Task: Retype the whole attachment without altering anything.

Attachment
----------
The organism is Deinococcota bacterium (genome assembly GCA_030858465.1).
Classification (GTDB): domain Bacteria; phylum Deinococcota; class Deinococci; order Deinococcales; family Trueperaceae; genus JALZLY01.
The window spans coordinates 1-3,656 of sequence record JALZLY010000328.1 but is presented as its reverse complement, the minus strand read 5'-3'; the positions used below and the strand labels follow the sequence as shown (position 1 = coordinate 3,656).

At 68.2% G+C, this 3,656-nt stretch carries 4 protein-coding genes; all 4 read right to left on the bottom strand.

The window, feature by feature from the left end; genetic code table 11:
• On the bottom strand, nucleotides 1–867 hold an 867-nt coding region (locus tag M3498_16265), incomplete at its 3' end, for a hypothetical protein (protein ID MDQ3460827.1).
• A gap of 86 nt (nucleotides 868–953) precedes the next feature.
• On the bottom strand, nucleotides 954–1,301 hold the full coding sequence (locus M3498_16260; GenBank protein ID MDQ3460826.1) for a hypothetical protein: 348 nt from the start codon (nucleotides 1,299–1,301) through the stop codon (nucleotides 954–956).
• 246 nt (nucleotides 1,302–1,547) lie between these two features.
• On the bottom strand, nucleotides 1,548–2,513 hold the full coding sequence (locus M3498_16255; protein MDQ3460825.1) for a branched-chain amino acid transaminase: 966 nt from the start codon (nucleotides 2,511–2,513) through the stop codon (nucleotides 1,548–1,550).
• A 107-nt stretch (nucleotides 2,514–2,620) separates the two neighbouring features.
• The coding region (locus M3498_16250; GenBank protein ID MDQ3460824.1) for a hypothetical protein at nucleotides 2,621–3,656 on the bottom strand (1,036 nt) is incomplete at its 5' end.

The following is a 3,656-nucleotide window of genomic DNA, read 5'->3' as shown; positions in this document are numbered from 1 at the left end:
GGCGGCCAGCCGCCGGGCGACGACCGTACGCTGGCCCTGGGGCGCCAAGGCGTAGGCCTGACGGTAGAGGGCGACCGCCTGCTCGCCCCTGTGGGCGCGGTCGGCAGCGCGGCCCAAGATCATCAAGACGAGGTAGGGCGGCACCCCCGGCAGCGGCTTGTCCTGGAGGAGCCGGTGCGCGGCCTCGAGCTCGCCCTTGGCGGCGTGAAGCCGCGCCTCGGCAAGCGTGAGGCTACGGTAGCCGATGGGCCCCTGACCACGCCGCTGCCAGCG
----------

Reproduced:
The organism is Deinococcota bacterium (genome assembly GCA_030858465.1).
Classification (GTDB): domain Bacteria; phylum Deinococcota; class Deinococci; order Deinococcales; family Trueperaceae; genus JALZLY01.
The window spans coordinates 1-3,656 of sequence record JALZLY010000328.1 but is presented as its reverse complement, the minus strand read 5'-3'; the positions used below and the strand labels follow the sequence as shown (position 1 = coordinate 3,656).

At 68.2% G+C, this 3,656-nt stretch carries 4 protein-coding genes; all 4 read right to left on the bottom strand.

The window, feature by feature from the left end; genetic code table 11:
• On the bottom strand, nucleotides 1–867 hold an 867-nt coding region (locus tag M3498_16265), incomplete at its 3' end, for a hypothetical protein (protein ID MDQ3460827.1).
• A gap of 86 nt (nucleotides 868–953) precedes the next feature.
• On the bottom strand, nucleotides 954–1,301 hold the full coding sequence (locus M3498_16260; GenBank protein ID MDQ3460826.1) for a hypothetical protein: 348 nt from the start codon (nucleotides 1,299–1,301) through the stop codon (nucleotides 954–956).
• 246 nt (nucleotides 1,302–1,547) lie between these two features.
• On the bottom strand, nucleotides 1,548–2,513 hold the full coding sequence (locus M3498_16255; protein MDQ3460825.1) for a branched-chain amino acid transaminase: 966 nt from the start codon (nucleotides 2,511–2,513) through the stop codon (nucleotides 1,548–1,550).
• A 107-nt stretch (nucleotides 2,514–2,620) separates the two neighbouring features.
• The coding region (locus M3498_16250; GenBank protein ID MDQ3460824.1) for a hypothetical protein at nucleotides 2,621–3,656 on the bottom strand (1,036 nt) is incomplete at its 5' end.

The following is a 3,656-nucleotide window of genomic DNA, read 5'->3' as shown; positions in this document are numbered from 1 at the left end:
GGCGGCCAGCCGCCGGGCGACGACCGTACGCTGGCCCTGGGGCGCCAAGGCGTAGGCCTGACGGTAGAGGGCGACCGCCTGCTCGCCCCTGTGGGCGCGGTCGGCAGCGCGGCCCAAGATCATCAAGACGAGGTAGGGCGGCACCCCCGGCAGCGGCTTGTCCTGGAGGAGCCGGTGCGCGGCCTCGAGCTCGCCCTTGGCGGCGTGAAGCCGCGCCTCGGCAAGCGTGAGGCTACGGTAGCCGATGGGCCCCTGACCACGCCGCTGCCAGCG